A fair wage for everyone

I did not know the minimum wage for jobs where tipping is common is $2.13. That is not a living wage — heck, the standard minimum wage is not a living wage. So why do we allow this? Here’s a video explainer.

That explains a lot, like why European countries tend not to have a tradition of tipping, while this country with its legacy of slavery does.

The appropriate response is not to refuse to tip — it’s to demand changes to the law to require that business owners pay their employees a fair salary. Don’t deprive already abused workers now.

I was worried that I’d get a bunch of entitled commenters bragging about how they never tip, like in that scene from Reservoir Dogs. But it could be worse. It could be much, much worse. Here’s the first comment in that YouTube video.

The Depths of Gehenna

Another Bigoted African pissing all over Whites..The Time has come…Deport ALL Africans back to the Jungle where they belong..They are Not fit to associate with Humans..

Don’t be that guy, either. Jeez, but YouTube commenters are the slimy blobs bobbing in the sewer.

Slapping Ben Shapiro down

Little Ben Shapiro made this request of Alexandria Ocasio-Cortez.

Miss Ocasio-Cortez, I’m really excited that you’ve been elevated to that position and I would love to have a real conversation with you about the issues. You’ve noted that you think Republicans are afraid to debate you or talk to you or discuss the issues with you. Not only am I eager to discuss the issues with you, I’m willing to offer $10,000 to your campaign today for you to come on our Sunday special.

Before getting into Ocasio-Cortez’s reply, just think about that statement. It’s so patronizing — he is rich enough (why?) that he’ll pay her a substantial fee to appear on his show so he can argue with her. He is making the implicit assumption that he has something to contribute to a “discussion”. He is confident that he can debate her.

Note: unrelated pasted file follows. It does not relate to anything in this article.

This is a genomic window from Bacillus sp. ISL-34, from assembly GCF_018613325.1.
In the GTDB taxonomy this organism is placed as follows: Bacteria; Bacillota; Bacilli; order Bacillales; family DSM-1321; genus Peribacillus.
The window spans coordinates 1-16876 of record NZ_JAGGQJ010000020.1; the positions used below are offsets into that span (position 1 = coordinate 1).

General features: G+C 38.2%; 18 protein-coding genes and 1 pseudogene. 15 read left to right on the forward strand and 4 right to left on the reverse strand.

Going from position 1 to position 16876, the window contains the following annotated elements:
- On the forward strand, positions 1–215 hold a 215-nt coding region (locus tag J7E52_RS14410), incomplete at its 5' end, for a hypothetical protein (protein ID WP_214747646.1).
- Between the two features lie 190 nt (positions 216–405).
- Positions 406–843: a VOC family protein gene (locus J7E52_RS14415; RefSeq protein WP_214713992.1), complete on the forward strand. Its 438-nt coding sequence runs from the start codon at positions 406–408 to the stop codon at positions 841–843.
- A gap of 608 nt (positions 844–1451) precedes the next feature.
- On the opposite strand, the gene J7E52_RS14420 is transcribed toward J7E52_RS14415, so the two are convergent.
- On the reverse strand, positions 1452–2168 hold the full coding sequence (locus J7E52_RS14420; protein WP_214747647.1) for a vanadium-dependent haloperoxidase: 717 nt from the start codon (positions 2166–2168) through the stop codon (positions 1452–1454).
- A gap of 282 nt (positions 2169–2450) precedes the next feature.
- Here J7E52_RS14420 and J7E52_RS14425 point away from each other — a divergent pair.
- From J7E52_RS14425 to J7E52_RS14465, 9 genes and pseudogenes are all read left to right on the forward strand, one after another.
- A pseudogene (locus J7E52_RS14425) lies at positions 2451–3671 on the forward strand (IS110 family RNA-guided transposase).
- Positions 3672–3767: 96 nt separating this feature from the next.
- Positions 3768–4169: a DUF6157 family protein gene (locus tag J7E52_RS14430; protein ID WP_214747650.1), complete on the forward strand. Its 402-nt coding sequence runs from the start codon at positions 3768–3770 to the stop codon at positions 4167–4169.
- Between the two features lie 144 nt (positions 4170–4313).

I’m just thinking that Ocasio-Cortez can and will discuss the issues without having to engage a twerp like Ben Shapiro. I don’t know what he would add to the discussion. It’s like all the creationists who want to debate me on evolution, and while my first thought is usually “ugh, debate”, I’m also wondering what makes these clueless ignoramuses think they’re even competent to talk about the subject.

Ocasio-Cortez made an excellent response.

Among the key words there are “entitled”: Shapiro certainly is feeling entitled. He thinks he’s negotiating from a position of strength, when the fact is that he has nothing to bring to the table. Except his money.

Others are “bad intentions”: Ocasio-Cortez can see right through him. Shapiro is not interested in an honest discussion. He thinks he’s found a chew toy he can bat around for the entertainment of the dull reactionaries that constitute his audience. The faux sincerity is an obvious ploy.

That tweet is a response to badgering from Shapiro fanboys. She had appropriately ignored Shapiro altogether, and here she’s responding to the hectoring crowd by telling them she doesn’t “owe a response”. She doesn’t. Shapiro is a nobody who plays no role in government, isn’t a political ally or opponent, isn’t a constituent, and is just a guy who babbles propaganda into a microphone. Guys who have an adoring fanbase of regressive men are dime-a-dozen nowadays. Yes, let’s start ignoring them instead of thinking they have some authority.

The comparison to cat-calling is apt. That’s what guys with an unwarranted, inflated conceit in their worth do.

Kent Hovind, the broccoli man

Remember when Ray Comfort went on and on about how the banana was clearly designed by a god, when the commercial banana is actually the product of human agricultural engineering? Now we’ve got another, similar example: Kent Hovind accusing people of being stupid for believing broccoli could have evolved.

You may know that Brassica was selected for a number of common agricultural products, but I guess Kent Hovind didn’t.

They’re all out to get you

The latest bonkers conspiracy theory: the Leftists have jiggered Google to put a photo of Jordan Peterson at the top of their search rankings. It’s a photo of … Peterson smiling. It’s completely undermining his reputation for sober seriousness.

OK, it does make him look kind of goofy. But not less goofy than the words coming out of his mouth!

But seriously, how delusional must you be if you think this is some kind of evil plot? And do they even realize that talking about it moves it up in the search rankings?